If you embrace tranquility and purity, Banyu Wana Amerta Waterfall is the right place for you. You won’t feel any touristy atmosphere, from overcrowded traffic to loud chit-chats, shouting and all that. Another advantage for not being a touristy place is that there aren’t too many trashes and less chances for nature destruction.
Moreover, there’s no such thing as burning heat in Wanagiri. If hot and sun is the first impression about the weather in Bali, it’s time to broaden that perception. Generally speaking, the afternoon temperature in Wanagiri is approximately 25 degrees with the real feel of 22 degrees because of the breeze.
I personally love the mild weather in Wanagiri, that affects me for not being too sweaty and too exhausted during the hiking activity, thanks to the refreshing mountain breeze.
PERFECT FOR DEBUTANT HIKERS
The way to the waterfall is quite steep and narrow, but still safe for cars and motorcycles to pass by. The asphalt street has a very good condition with an even surface. What you need to do is to control the speed while driving.
If you love to explore the beauty of nature but afraid of falling, getting slipped, getting lost and ending up in the middle of nowhere? Fear not! The trails are suitable for all-level hikers. The safety is pretty good, too.
At first, you will pass residential houses after passing the ticket counter. This confused me in the beginning, thinking that I took the wrong way to the villagers’ house complex. Nonetheless, a wooden board saying “waterfall” with an arrow sign implied that I was on the right track.
You will step on paving blocks along the way to the main destination, surrounded with greenery and some flower. It’s completely an easy and save trail for everyone.
Within 20 minutes walk, you’ll find an intersection with a big board mentioning the direction and duration spent to all 4 waterfalls. Each waterfall are simply named “BWA Waterfall”, “One Waterfall”, “Two Waterfall” (without “s”, probably because of grammatical error) and “Spray Waterfall”.
Starting from here, the trail starts to be “closer to nature”, aka a bit challenging, and no pavements like the previous one. But still, it is suitable for those who are not used to hiking. There are some slippery paths you need to pay attention, though not too many. The risk of being slipped is lessened by used tires implanted on the soil. Steep surfaces are modified into stairs in accordance with the contour of the soil, completed with handrails made of bamboo, wood or twigs to support safety, while maintaining the original landscape as it should be.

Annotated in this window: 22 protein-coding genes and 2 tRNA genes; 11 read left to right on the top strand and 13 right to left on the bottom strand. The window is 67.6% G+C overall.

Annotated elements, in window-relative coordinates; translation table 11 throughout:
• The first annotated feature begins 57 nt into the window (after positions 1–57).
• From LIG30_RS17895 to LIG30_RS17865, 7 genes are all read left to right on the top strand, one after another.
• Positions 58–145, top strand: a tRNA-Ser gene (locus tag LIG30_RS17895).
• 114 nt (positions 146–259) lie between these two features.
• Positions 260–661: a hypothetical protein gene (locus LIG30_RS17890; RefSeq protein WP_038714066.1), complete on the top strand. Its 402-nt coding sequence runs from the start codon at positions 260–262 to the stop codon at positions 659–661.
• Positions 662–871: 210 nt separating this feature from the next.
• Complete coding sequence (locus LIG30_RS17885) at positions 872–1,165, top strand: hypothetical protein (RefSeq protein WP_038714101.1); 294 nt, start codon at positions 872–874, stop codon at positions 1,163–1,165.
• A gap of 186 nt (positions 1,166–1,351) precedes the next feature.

BWA WATERFALL AND ONE WATERFALL
If you don’t have all the time in the world, just visit One Waterfall and BWA (abbreviation of Banyu Wana Amertha) Waterfall. Both waterfalls are on the same location that takes only a minute walking distance from the intersection, separated by a wooden bridge. The difference between them is that One Waterfall only has 1 spring water, whereas BWA Waterfall has several sources of spring water in one place.
The view is not only magnificent for taking pictures, selfie or wefie, but also great for swimming and bathing. So don’t forget to bring a swimsuit to enjoy the fresh and unpolluted water. It will re-energize your body and mind to continue your journey. Not far from the waterfall, there’s a changing room that looks like a hut at a glance.
TWO WATERFALL AND SPRAY WATERFALL
These waterfalls are also spots you should not miss during the visit. Starting from the same intersection, it takes 5 minutes to Two Waterfall and 7 minutes to Spray Waterfall. Bear in mind that these waterfalls are in the opposite direction of BWA and One Waterfall.
Most visitors love capturing themselves standing on the wooden bridge with a waterfall background in Two Waterfall. On the other hand, there’s no bridge in Spray Waterfall and the water stream tends to be heavy. You also can bathe and swim in both waterfalls, however they are more popular for photo spots and no changing room provided.
TIPS FOR VISITORS
The best time to visit is in the morning because it often rains in Wanagiri in the afternoon, and the paths are getting more slippery as well. Bringing a raincoat to anticipate the weather is highly recommended. Make sure you wear comfortable clothing and non-slip shoes or sandals. To maximize the experience at the waterfall, bring a swimsuit if you wish.
There’s only one traditional food stall or so-called warung inside the area with limited options, such as Indomie instant noodle, coffee and snacks. It’s completely a traditional warung, nothing commercial and very cheap. Just $ 0.30 for a cup of coffee, who can’t afford that?
The other warung is outside the waterfall complex, facing the street. Selling more or less the same thing, they have an $ 0.80 rice noodle with meatballs, that unfortunately the meatballs are not good and too floury. So, I suggest you to get an Indomie instant noodle instead, since it already has a sort of “standard” taste regardless who cooks it. Though still, some say that eating Indomie at any warung tastes better than you cook it at home.
If they don’t suit your taste, bring your own food and don’t litter. I advise you to bring a paper or a plastic bag to collect trashes and throw them away after returning to the hotel.
Bali has so much more than just beaches and sun. To feel the new sensation of Bali with waterfalls and colder weather, that could be 10 or even 6 degrees at night, it’s time for you to visit north Bali that includes Banyu Wana Amertha waterfall on your bucket list.